AMHERST, Mass. — The InsectXaminer short video series hopes to increase the visibility of the beautiful world of insects, even those we consider to be pests in our managed landscapes. InsectXaminer showcases the complexity of insect life cycles, cataloging as many life stages for each species as possible. The goal of this series is to provide professionals and land managers with footage that is helpful for learning the identification of insects throughout the season, rather than at any single point in their life cycle. Proper identification is key to successful management. If possible and caught on camera, important aspects of their biology and natural enemies are revealed.
Join UMass Extension as we observe these incredible organisms and look into a world that, while it happens all around us, sometimes goes unseen!
An established population of spotted lanternfly (SLF) was recently confirmed in Fitchburg, MA in 2021. Do you know what to look for right now and where to report it? Until the first couple of hard frosts in Massachusetts, keep your eyes open for SLF adults. You can also search for egg masses, which is how these insects overwinter. Check out Episode 5 of InsectXaminer to learn more about the adults and egg masses of this invasive insect!
Episode 5 – Spotted Lanternfly (Lycorma delicatula)
This invasive insect is native to certain locations in southeast Asia and was first detected in the US in southeastern Pennsylvania in 2014. Spotted lanternfly adults and immatures feed on the sap of over 100 species of plants using piercing-sucking mouthparts. Tree-of-heaven, an invasive tree species, is a favored host of this insect. However, spotted lanternflies will also feed on maple, black walnut, grapes, and many other trees and shrubs and agriculturally important crops.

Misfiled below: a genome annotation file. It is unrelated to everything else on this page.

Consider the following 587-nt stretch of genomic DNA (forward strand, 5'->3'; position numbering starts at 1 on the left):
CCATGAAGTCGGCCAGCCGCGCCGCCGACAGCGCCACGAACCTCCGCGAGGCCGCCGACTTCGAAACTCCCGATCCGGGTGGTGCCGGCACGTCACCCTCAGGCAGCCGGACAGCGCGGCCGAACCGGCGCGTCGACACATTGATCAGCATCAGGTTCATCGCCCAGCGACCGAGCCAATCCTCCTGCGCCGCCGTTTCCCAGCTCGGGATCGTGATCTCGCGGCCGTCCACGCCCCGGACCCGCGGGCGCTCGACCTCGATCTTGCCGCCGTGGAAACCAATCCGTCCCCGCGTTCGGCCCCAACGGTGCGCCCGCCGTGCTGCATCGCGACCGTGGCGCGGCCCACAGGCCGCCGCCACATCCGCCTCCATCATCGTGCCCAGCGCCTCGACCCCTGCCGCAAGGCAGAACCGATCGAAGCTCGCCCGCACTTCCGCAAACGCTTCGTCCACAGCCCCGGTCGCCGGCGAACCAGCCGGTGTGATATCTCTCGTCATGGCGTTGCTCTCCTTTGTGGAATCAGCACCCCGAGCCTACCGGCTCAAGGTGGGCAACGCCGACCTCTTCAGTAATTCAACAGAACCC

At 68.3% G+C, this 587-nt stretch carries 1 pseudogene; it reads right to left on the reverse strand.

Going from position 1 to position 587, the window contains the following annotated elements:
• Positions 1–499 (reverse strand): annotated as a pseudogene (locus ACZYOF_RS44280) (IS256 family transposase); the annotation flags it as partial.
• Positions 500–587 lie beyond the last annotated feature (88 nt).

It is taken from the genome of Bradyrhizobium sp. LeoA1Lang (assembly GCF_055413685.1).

These insects secrete a sugary, liquid excrement known as honeydew as they feed. Black sooty mold can then grow on that honeydew, which will also attract stinging insects such as ants, bees, and wasps. The spotted lanternfly has the potential to impact vineyards, ornamental landscapes, and homeowner backyards not only by damaging plants (particularly grape) but also as a public nuisance, as these insects are known to gather in large numbers once established. This episode highlights the identification of the adults and egg masses of this insect. An episode highlighting the immature (nymphal) stages of spotted lanternfly will be produced separately, once nymphs are again available for filming.
–UMass Extension Landscape, Nursery and Urban Forestry Program